ForcesWatch comment


ForcesWatch comment

It may be a surprising message on the face of it, but the Royal British Legion is asking the public to 'Rethink Remembrance'.

That does not, however, suggest we will see the Legion advocating growth in peace studies, or calling for more debate around how the military operates in public life and beyond.

Instead, via their 'Rethink Remembrance' Poppy Appeal, the Legion is asking us to focus not only on the dead and the veterans of two world wars but also those of today's generation.

In terms of the Legion as a welfare charity, this is uncontroversial. What is more unsettling is how the British Legion seeks to define public remembrance, determining who it is for and how we should engage with it.

Furthermore, the militaristic dimension of remembrance is problematic for many; this has been nurtured by policies and public relations that promote support for the military in the aftermath of the controversial wars in Iraq and Afghanistan.

As a consequence, the level of debate over recent years about 'poppy politics' has grown significantly, reaching fever-pitch in some quarters; the nature of public remembrance changed long before we were asked to 'rethink' it.

Where once poppies were worn only on Remembrance Sunday, there is now something of a 'poppy season' from late October, accompanied by a full-scale advertising and fundraising campaign.

Remembrance is no longer a shared moment of private reflection. It is now characterised by corporate logic and exceptionalism. The former puts fundraising targets above ethics as ittakes money from arms companies and allows them to use the poppy appeal to buy legitimacy; the latter sees the charity treated as different from others as they fundraise on public transport, in schools and elsewhere.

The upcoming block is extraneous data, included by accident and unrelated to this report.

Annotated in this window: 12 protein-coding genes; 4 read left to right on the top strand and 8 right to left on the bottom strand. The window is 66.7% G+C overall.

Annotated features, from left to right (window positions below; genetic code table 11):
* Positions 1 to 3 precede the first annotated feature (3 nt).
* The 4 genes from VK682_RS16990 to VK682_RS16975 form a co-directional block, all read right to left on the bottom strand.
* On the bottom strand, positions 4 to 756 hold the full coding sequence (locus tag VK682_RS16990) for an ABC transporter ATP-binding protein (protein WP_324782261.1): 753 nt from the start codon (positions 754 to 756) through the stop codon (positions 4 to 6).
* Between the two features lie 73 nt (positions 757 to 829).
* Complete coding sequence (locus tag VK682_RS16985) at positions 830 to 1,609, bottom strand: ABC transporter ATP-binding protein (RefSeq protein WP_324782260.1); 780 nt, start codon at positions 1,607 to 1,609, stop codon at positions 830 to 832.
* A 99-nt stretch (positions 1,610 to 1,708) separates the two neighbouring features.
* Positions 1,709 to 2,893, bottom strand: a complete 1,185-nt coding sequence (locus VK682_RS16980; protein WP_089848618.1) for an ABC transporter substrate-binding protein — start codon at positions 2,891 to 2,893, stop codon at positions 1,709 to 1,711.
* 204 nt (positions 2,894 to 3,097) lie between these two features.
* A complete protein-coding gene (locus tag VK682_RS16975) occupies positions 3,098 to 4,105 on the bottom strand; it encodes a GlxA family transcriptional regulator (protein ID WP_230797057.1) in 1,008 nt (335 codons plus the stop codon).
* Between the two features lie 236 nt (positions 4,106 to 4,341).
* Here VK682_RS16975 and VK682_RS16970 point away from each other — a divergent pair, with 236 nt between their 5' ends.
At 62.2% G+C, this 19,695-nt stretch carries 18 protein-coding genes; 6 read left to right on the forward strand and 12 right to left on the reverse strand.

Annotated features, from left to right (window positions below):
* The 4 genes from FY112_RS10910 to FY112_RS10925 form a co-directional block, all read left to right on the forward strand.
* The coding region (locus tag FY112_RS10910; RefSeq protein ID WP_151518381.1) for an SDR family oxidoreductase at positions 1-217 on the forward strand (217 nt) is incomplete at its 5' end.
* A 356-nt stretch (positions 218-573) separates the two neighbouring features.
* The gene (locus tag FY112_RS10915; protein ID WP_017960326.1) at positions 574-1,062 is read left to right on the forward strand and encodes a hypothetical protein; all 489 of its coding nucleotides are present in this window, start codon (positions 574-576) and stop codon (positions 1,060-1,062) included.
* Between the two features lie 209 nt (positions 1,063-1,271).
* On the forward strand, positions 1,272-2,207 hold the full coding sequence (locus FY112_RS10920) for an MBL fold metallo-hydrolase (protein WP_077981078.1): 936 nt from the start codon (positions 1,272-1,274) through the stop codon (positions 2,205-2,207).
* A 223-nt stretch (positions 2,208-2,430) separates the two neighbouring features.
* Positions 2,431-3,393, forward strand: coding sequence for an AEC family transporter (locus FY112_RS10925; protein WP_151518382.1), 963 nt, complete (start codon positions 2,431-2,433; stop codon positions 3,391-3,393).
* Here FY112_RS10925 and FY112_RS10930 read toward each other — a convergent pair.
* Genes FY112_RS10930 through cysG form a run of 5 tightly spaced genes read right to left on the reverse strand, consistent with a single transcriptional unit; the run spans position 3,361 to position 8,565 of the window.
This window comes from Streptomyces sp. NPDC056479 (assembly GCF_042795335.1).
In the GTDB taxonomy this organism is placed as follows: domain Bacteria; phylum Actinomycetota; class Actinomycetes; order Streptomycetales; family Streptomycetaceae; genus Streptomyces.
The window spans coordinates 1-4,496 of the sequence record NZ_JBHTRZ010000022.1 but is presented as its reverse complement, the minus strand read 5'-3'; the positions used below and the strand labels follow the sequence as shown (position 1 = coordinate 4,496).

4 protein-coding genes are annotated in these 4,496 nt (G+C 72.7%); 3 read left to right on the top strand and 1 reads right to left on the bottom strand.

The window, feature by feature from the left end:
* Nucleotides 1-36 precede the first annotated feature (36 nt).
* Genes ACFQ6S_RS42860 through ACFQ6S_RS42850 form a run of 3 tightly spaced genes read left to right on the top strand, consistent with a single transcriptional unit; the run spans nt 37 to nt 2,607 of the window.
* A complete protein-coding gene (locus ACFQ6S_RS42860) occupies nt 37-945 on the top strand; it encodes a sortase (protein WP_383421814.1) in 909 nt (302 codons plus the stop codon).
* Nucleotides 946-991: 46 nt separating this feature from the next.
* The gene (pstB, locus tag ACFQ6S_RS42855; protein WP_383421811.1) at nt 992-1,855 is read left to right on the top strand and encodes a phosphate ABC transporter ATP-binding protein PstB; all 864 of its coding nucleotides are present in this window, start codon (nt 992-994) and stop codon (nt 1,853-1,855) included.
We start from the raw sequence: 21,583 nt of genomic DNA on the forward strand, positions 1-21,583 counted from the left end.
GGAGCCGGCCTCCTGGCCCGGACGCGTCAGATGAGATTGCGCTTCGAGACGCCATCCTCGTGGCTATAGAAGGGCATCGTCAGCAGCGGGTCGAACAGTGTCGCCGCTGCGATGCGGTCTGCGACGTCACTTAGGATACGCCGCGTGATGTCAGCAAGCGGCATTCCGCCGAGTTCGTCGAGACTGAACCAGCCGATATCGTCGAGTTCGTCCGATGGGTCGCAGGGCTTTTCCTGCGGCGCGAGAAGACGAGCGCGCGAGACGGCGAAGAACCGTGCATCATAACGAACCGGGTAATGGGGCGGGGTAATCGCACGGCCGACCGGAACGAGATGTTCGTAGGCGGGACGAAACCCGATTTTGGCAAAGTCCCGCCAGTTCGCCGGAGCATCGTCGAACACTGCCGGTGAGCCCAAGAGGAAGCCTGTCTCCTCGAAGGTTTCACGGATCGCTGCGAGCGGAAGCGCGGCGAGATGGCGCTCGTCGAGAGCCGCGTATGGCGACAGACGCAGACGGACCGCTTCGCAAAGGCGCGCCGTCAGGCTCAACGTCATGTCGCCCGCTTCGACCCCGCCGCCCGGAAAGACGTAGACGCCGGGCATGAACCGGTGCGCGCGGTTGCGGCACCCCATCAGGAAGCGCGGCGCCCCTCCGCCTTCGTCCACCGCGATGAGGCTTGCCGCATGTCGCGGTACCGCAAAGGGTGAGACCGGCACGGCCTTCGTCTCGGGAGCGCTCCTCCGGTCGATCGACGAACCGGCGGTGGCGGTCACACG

The British Legion may deny the political nature of the poppy and state that it can mean different things to different people, but most of us are able to see that the politics of 'wear your poppy with pride' is different to the politics of 'reflect on the suffering caused by war'. Those whose history has been on the sharp end of British warring will know that better than most.

While the British Legion, with its too-close links to the military and arms industry, is the 'national custodian' of the poppy, any official 'rethinking' of remembrance will remain neutered. The series of short films for this year's Poppy Appeal highlight the point.

Words are spoken by WWII veterans, but the twist is that the stories are those of recent combatants who have suffered trauma, both mental and physical. While these are important and moving accounts, they make no reference to learning from the mistakes of the past, to the realities of violence both for military personnel and civilians, nor to the importance of peace-building and peace education.

An official 'rethink' of remembrance is not able to accommodate fundamental questions about the validity of military approaches or the poppy appeal's sub-texts around Britishness, national pride and support for the military.